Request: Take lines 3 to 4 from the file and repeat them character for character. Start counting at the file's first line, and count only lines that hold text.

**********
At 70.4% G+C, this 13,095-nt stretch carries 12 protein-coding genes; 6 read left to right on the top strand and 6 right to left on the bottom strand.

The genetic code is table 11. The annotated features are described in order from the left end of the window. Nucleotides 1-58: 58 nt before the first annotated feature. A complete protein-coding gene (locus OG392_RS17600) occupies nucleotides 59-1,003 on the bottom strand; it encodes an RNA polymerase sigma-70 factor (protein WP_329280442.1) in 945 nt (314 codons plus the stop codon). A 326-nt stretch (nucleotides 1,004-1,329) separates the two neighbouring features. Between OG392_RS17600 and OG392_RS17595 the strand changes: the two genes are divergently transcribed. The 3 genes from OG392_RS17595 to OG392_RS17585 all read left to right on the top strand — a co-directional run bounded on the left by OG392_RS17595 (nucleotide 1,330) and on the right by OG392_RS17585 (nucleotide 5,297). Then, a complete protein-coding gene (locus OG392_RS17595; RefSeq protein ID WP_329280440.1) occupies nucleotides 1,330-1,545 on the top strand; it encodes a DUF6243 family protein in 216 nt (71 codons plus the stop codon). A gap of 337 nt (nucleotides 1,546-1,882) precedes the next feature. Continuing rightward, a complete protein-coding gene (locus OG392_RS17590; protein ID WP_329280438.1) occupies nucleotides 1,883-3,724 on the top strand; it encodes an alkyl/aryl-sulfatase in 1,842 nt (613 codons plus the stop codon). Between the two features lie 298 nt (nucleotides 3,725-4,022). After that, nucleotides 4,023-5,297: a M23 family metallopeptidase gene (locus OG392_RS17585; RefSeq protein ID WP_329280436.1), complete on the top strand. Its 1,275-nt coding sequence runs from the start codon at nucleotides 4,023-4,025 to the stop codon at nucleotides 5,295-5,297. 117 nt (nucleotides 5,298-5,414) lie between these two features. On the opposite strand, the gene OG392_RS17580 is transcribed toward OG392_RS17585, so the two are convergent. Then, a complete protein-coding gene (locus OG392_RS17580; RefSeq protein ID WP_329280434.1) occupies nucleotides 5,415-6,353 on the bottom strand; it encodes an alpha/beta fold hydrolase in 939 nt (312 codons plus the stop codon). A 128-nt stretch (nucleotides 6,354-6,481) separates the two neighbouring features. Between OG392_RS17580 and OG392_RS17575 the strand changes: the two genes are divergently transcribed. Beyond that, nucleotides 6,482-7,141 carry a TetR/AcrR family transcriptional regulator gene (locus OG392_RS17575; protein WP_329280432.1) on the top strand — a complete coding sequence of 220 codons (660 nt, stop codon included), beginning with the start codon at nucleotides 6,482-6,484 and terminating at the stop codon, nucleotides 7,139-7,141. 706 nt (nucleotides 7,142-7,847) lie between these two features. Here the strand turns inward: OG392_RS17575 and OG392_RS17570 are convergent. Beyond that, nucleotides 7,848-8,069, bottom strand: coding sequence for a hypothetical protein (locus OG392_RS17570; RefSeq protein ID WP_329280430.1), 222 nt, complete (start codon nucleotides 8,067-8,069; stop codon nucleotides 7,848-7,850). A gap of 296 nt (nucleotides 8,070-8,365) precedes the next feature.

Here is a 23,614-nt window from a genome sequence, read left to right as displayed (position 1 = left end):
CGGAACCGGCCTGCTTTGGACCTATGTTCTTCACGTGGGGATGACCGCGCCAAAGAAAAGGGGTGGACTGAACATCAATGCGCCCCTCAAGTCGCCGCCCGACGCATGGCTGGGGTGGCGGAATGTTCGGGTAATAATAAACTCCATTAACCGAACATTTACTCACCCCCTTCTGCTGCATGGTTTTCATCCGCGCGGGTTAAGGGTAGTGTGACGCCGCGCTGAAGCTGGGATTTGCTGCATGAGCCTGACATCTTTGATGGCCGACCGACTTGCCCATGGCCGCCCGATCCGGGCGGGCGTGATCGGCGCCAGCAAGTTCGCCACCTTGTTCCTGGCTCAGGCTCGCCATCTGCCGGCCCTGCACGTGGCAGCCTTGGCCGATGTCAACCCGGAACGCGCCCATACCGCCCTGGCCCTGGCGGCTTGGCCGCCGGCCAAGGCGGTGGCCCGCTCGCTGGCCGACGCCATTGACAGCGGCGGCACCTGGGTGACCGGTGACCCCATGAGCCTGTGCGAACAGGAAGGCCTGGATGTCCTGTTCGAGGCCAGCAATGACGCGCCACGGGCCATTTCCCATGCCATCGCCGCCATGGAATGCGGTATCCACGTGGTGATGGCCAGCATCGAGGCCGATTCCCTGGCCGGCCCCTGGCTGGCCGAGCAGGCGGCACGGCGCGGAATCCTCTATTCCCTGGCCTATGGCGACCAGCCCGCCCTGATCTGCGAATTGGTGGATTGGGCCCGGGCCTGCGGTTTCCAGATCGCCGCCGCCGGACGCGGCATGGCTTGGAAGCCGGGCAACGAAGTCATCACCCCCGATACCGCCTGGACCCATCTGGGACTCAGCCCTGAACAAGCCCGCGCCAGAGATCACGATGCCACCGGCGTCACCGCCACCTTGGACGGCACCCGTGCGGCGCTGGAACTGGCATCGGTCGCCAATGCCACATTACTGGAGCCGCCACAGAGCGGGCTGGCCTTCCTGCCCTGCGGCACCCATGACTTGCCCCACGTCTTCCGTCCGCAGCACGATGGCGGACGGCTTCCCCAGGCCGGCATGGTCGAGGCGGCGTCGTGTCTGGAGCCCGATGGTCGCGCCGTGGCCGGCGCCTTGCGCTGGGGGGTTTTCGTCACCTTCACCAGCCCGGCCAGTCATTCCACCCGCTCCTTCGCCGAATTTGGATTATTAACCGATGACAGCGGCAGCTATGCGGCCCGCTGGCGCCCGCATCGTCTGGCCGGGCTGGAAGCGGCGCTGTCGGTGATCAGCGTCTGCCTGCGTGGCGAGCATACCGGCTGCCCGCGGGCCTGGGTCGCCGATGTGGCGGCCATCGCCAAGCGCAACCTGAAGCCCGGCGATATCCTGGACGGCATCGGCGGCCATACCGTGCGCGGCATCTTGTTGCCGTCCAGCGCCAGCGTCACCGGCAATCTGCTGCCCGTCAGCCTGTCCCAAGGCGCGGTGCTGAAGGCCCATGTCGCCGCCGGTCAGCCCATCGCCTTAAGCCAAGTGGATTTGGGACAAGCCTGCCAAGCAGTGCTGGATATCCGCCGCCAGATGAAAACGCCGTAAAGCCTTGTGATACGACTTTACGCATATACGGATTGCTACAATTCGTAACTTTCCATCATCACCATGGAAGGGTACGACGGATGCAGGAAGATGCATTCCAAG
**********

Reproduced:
Here is a 23,614-nt window from a genome sequence, read left to right as displayed (position 1 = left end):
CGGAACCGGCCTGCTTTGGACCTATGTTCTTCACGTGGGGATGACCGCGCCAAAGAAAAGGGGTGGACTGAACATCAATGCGCCCCTCAAGTCGCCGCCCGACGCATGGCTGGGGTGGCGGAATGTTCGGGTAATAATAAACTCCATTAACCGAACATTTACTCACCCCCTTCTGCTGCATGGTTTTCATCCGCGCGGGTTAAGGGTAGTGTGACGCCGCGCTGAAGCTGGGATTTGCTGCATGAGCCTGACATCTTTGATGGCCGACCGACTTGCCCATGGCCGCCCGATCCGGGCGGGCGTGATCGGCGCCAGCAAGTTCGCCACCTTGTTCCTGGCTCAGGCTCGCCATCTGCCGGCCCTGCACGTGGCAGCCTTGGCCGATGTCAACCCGGAACGCGCCCATACCGCCCTGGCCCTGGCGGCTTGGCCGCCGGCCAAGGCGGTGGCCCGCTCGCTGGCCGACGCCATTGACAGCGGCGGCACCTGGGTGACCGGTGACCCCATGAGCCTGTGCGAACAGGAAGGCCTGGATGTCCTGTTCGAGGCCAGCAATGACGCGCCACGGGCCATTTCCCATGCCATCGCCGCCATGGAATGCGGTATCCACGTGGTGATGGCCAGCATCGAGGCCGATTCCCTGGCCGGCCCCTGGCTGGCCGAGCAGGCGGCACGGCGCGGAATCCTCTATTCCCTGGCCTATGGCGACCAGCCCGCCCTGATCTGCGAATTGGTGGATTGGGCCCGGGCCTGCGGTTTCCAGATCGCCGCCGCCGGACGCGGCATGGCTTGGAAGCCGGGCAACGAAGTCATCACCCCCGATACCGCCTGGACCCATCTGGGACTCAGCCCTGAACAAGCCCGCGCCAGAGATCACGATGCCACCGGCGTCACCGCCACCTTGGACGGCACCCGTGCGGCGCTGGAACTGGCATCGGTCGCCAATGCCACATTACTGGAGCCGCCACAGAGCGGGCTGGCCTTCCTGCCCTGCGGCACCCATGACTTGCCCCACGTCTTCCGTCCGCAGCACGATGGCGGACGGCTTCCCCAGGCCGGCATGGTCGAGGCGGCGTCGTGTCTGGAGCCCGATGGTCGCGCCGTGGCCGGCGCCTTGCGCTGGGGGGTTTTCGTCACCTTCACCAGCCCGGCCAGTCATTCCACCCGCTCCTTCGCCGAATTTGGATTATTAACCGATGACAGCGGCAGCTATGCGGCCCGCTGGCGCCCGCATCGTCTGGCCGGGCTGGAAGCGGCGCTGTCGGTGATCAGCGTCTGCCTGCGTGGCGAGCATACCGGCTGCCCGCGGGCCTGGGTCGCCGATGTGGCGGCCATCGCCAAGCGCAACCTGAAGCCCGGCGATATCCTGGACGGCATCGGCGGCCATACCGTGCGCGGCATCTTGTTGCCGTCCAGCGCCAGCGTCACCGGCAATCTGCTGCCCGTCAGCCTGTCCCAAGGCGCGGTGCTGAAGGCCCATGTCGCCGCCGGTCAGCCCATCGCCTTAAGCCAAGTGGATTTGGGACAAGCCTGCCAAGCAGTGCTGGATATCCGCCGCCAGATGAAAACGCCGTAAAGCCTTGTGATACGACTTTACGCATATACGGATTGCTACAATTCGTAACTTTCCATCATCACCATGGAAGGGTACGACGGATGCAGGAAGATGCATTCCAAG